Conclusion: The present study demonstrated that patients undergoing Urgent CABG have a significant higher preoperative risk especially with myocardial impairment, despite the higher mortality rate 12%, a favorable clinical outcome can be expected if patients survive.

Key words: Urgent CABG, LM disease, ACS, LV impairment.

Abbreviations: ACS: acute coronary syndrome; CABG: Coronary artery bypass surgery; CASS: Coronary Artery Surgery Study; CCS: Canadian Cardiovascular Society; COPD: Chronic obstructive lung disease; DM: Diabetes Mellitus; EF: Ejection fraction; HD: Hemodynamic; HTN: Hypertension; IABP: intra-arotic balloon pump; LAD: left anterior descending artery; LCX: left circumflex artery; LM: left main coronary artery disease; LV: Left ventricle; MI: Myocardial infarction; NYHA: New York Heart Association; PCI: percutaneous coronary intervention; RCA: Right Coronary Artery; WMSI: wall motion score index.
Introduction
Although cardiologists and cardiac surgeons commonly perform urgent CABG in most patients with LMCA stenosis, there is no consensus regarding the ideal interval between the angiographic diagnosis and surgery [1].

Urgent LM surgery is defined as a Procedure required during the same hospitalization in order to minimize chance of further clinical deterioration. Examples of clinical deterioration include but are not limited to: worsening of the symptoms, resistant anginal pain, CHF, progression to acute myocardial infarction (AMI), critical distal LM lesion, requirement of IABP insertion due to chest pain and\or instability, unstable angina (UA) with intravenous (IV) nitroglycerin (NTG) or rest angina [2, 3].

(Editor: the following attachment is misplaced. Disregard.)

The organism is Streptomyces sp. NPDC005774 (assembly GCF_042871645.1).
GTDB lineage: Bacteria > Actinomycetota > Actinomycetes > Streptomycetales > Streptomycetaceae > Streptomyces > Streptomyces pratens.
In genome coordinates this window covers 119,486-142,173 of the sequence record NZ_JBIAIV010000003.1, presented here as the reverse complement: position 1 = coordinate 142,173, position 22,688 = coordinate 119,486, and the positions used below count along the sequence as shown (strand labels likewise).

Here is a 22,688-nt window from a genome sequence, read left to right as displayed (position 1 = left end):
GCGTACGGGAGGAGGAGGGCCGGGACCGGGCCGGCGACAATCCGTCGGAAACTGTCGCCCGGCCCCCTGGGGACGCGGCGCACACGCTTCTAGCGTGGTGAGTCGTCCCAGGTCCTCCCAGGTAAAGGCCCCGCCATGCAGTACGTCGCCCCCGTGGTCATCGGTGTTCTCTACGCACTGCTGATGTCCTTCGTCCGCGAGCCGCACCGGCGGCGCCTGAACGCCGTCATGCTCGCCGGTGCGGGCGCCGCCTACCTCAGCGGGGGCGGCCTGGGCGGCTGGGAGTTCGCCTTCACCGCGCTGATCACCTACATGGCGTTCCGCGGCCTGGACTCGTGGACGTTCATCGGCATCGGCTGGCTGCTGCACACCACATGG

Significant LM disease is defined as the lesion in the main stem of the LCA greater than 50 percent in the coronary angiography or ostial LAD and LCX involvement (equivalent LM) [4, 5].

The indications for revascularization in patients with Severe Coronary Artery Disease are, improvement of prognosis, persistence of symptoms despite medical treatment, Ischemia is of prognostic importance in patients with Severe Coronary Artery Disease, particularly when occurring at low workload. It demonstrated a survival benefit from CABG in patients with LM or Severe three-vessel Coronary Artery Disease, particularly when the proximal LAD coronary artery was involved. Benefits were greater in those with severe symptoms, early positive exercise tests, and impaired LV function. Based on the Coronary Artery Surgery Study (CASS) registry, it has been suggested that two important pathophysiological features mitigate against the success of PCI in LM lesions: (1st) up to 80% of LM disease involves the bifurcation, which is known to be at higher risk of restenosis and (2nd) up to 80% of LM patients also have multi-vessel Severe Coronary Artery Disease, where CABG offers a survival advantage independent of the presence of LM disease [6].